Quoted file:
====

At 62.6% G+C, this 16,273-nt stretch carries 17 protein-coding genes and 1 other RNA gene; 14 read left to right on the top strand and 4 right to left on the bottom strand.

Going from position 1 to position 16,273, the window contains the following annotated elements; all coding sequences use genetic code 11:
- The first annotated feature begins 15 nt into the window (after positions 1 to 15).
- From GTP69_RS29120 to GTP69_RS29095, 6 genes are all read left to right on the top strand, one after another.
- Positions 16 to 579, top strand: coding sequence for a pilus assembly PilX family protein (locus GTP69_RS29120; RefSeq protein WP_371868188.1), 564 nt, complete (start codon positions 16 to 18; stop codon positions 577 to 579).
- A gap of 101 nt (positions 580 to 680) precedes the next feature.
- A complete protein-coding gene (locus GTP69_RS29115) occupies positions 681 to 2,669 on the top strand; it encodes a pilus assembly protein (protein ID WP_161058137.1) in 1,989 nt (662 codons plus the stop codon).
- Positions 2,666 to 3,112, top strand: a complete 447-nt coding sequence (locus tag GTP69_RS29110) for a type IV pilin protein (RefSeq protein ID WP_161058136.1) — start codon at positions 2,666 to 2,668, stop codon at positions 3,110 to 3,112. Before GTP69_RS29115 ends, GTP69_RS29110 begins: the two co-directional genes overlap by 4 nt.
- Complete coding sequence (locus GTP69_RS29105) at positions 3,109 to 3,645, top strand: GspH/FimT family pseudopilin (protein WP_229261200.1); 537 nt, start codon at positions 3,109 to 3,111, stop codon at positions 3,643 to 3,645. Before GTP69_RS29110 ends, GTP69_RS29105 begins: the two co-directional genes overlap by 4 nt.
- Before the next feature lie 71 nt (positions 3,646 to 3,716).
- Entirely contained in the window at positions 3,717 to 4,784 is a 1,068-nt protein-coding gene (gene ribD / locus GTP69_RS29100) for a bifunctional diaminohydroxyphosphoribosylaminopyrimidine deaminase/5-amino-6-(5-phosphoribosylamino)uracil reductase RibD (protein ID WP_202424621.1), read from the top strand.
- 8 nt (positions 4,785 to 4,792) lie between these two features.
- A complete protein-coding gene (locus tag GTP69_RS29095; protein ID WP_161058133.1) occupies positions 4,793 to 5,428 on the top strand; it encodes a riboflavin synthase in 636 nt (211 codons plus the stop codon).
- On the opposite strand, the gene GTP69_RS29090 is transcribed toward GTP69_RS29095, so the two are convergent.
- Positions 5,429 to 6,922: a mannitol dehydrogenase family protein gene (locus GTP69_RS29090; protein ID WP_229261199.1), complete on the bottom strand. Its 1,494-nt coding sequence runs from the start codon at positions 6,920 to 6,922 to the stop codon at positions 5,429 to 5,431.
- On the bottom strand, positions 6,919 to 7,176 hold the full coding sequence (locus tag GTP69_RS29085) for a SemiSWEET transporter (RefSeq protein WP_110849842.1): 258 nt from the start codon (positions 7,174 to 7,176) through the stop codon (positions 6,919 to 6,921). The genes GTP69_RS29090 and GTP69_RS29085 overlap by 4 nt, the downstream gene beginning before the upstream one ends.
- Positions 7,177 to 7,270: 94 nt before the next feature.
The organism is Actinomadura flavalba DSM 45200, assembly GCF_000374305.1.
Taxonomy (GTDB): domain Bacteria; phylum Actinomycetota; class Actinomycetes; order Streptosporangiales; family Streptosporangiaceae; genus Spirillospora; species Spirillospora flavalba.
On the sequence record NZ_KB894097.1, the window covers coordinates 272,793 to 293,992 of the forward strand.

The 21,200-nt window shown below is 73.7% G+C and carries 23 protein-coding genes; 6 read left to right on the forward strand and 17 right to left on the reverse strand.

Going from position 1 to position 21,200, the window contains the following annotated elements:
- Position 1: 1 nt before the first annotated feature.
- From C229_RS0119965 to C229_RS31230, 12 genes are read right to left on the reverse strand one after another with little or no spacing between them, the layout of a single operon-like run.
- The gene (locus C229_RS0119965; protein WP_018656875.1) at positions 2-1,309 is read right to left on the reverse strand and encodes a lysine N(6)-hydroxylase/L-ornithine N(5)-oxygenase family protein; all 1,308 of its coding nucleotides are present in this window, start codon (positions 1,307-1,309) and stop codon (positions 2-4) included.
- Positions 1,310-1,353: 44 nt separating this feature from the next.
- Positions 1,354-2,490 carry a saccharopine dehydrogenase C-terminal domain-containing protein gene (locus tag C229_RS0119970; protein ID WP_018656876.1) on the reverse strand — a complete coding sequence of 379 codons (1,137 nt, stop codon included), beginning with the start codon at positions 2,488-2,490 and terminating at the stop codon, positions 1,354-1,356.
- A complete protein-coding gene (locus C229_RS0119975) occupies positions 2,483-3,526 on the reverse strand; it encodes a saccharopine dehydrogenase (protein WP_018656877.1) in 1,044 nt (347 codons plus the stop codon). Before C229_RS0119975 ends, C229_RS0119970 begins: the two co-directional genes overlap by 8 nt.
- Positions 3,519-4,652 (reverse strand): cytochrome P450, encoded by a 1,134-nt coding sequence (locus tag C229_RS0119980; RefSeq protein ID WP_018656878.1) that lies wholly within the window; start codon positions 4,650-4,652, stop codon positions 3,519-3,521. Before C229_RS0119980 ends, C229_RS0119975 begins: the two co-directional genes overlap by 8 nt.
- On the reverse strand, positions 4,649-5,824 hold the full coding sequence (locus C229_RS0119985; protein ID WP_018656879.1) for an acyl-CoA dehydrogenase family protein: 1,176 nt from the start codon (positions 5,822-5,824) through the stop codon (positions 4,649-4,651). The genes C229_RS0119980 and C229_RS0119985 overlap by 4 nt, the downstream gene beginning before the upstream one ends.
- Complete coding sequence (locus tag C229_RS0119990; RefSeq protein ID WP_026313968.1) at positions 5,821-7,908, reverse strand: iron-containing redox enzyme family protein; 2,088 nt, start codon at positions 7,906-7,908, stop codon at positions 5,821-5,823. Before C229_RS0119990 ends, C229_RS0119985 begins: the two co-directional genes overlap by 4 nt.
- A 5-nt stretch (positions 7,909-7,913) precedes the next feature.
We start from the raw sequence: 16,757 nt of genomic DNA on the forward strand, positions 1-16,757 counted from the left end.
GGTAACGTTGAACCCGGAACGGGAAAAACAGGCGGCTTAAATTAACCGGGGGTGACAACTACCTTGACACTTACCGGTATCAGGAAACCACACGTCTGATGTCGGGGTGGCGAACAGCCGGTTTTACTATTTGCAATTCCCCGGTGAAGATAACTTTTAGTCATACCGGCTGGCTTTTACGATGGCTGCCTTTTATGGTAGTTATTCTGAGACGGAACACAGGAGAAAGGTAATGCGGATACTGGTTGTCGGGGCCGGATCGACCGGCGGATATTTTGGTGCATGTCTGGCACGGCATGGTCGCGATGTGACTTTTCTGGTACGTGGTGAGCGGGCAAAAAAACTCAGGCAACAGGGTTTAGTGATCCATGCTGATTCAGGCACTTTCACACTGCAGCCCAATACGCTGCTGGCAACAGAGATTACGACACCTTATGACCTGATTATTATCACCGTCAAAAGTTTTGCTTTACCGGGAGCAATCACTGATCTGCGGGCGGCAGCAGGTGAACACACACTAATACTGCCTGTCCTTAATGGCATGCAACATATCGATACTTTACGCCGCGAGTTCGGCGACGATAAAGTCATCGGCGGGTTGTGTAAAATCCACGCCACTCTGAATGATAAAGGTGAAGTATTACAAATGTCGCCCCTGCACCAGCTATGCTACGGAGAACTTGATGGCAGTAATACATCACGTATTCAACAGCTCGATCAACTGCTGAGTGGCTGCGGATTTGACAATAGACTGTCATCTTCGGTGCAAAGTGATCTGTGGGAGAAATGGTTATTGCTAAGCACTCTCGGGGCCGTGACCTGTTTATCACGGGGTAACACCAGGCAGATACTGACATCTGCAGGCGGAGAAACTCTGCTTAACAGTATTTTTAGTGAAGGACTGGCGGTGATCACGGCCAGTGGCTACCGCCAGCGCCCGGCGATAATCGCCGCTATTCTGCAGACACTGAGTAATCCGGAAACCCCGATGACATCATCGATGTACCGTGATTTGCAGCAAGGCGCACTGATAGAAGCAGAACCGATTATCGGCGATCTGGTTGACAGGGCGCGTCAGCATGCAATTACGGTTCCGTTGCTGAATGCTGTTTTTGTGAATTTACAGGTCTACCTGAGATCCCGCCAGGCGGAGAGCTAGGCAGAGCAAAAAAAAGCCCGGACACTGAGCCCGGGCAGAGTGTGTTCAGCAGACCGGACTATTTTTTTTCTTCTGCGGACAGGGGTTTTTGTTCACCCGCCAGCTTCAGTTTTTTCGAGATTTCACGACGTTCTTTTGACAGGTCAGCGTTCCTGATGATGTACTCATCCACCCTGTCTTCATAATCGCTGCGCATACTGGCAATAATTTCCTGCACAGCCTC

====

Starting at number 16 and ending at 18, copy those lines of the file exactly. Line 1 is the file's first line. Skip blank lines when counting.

- On the bottom strand, positions 6,919 to 7,176 hold the full coding sequence (locus tag GTP69_RS29085) for a SemiSWEET transporter (RefSeq protein WP_110849842.1): 258 nt from the start codon (positions 7,174 to 7,176) through the stop codon (positions 6,919 to 6,921). The genes GTP69_RS29090 and GTP69_RS29085 overlap by 4 nt, the downstream gene beginning before the upstream one ends.
- Positions 7,177 to 7,270: 94 nt before the next feature.
The organism is Actinomadura flavalba DSM 45200, assembly GCF_000374305.1.